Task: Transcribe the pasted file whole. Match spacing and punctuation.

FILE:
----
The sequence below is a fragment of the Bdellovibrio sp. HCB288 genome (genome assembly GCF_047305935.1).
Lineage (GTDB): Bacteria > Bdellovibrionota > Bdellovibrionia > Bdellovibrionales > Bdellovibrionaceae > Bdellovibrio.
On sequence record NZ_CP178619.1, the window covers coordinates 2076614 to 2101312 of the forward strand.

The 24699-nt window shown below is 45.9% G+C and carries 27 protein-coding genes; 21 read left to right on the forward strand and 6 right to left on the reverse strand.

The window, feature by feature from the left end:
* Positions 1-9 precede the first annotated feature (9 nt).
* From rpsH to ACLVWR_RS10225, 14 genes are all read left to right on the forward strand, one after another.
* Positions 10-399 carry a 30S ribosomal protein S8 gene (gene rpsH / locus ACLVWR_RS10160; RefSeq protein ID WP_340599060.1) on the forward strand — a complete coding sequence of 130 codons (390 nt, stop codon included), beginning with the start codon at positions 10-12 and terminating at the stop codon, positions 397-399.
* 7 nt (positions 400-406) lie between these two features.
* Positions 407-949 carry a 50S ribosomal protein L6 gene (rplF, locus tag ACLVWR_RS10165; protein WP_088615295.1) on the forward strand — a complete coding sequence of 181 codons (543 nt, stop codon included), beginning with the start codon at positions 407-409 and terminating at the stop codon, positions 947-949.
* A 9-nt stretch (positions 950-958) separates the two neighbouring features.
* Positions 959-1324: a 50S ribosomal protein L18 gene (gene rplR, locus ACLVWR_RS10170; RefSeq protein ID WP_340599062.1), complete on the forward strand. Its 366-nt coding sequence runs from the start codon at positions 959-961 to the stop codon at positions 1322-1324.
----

The sequence below is a fragment of the Bdellovibrio sp. HCB288 genome (genome assembly GCF_047305935.1).
Lineage (GTDB): Bacteria > Bdellovibrionota > Bdellovibrionia > Bdellovibrionales > Bdellovibrionaceae > Bdellovibrio.
On sequence record NZ_CP178619.1, the window covers coordinates 2076614 to 2101312 of the forward strand.

The 24699-nt window shown below is 45.9% G+C and carries 27 protein-coding genes; 21 read left to right on the forward strand and 6 right to left on the reverse strand.

The window, feature by feature from the left end:
* Positions 1-9 precede the first annotated feature (9 nt).
* From rpsH to ACLVWR_RS10225, 14 genes are all read left to right on the forward strand, one after another.
* Positions 10-399 carry a 30S ribosomal protein S8 gene (gene rpsH / locus ACLVWR_RS10160; RefSeq protein ID WP_340599060.1) on the forward strand — a complete coding sequence of 130 codons (390 nt, stop codon included), beginning with the start codon at positions 10-12 and terminating at the stop codon, positions 397-399.
* 7 nt (positions 400-406) lie between these two features.
* Positions 407-949 carry a 50S ribosomal protein L6 gene (rplF, locus tag ACLVWR_RS10165; protein WP_088615295.1) on the forward strand — a complete coding sequence of 181 codons (543 nt, stop codon included), beginning with the start codon at positions 407-409 and terminating at the stop codon, positions 947-949.
* A 9-nt stretch (positions 950-958) separates the two neighbouring features.
* Positions 959-1324: a 50S ribosomal protein L18 gene (gene rplR, locus ACLVWR_RS10170; RefSeq protein ID WP_340599062.1), complete on the forward strand. Its 366-nt coding sequence runs from the start codon at positions 959-961 to the stop codon at positions 1322-1324.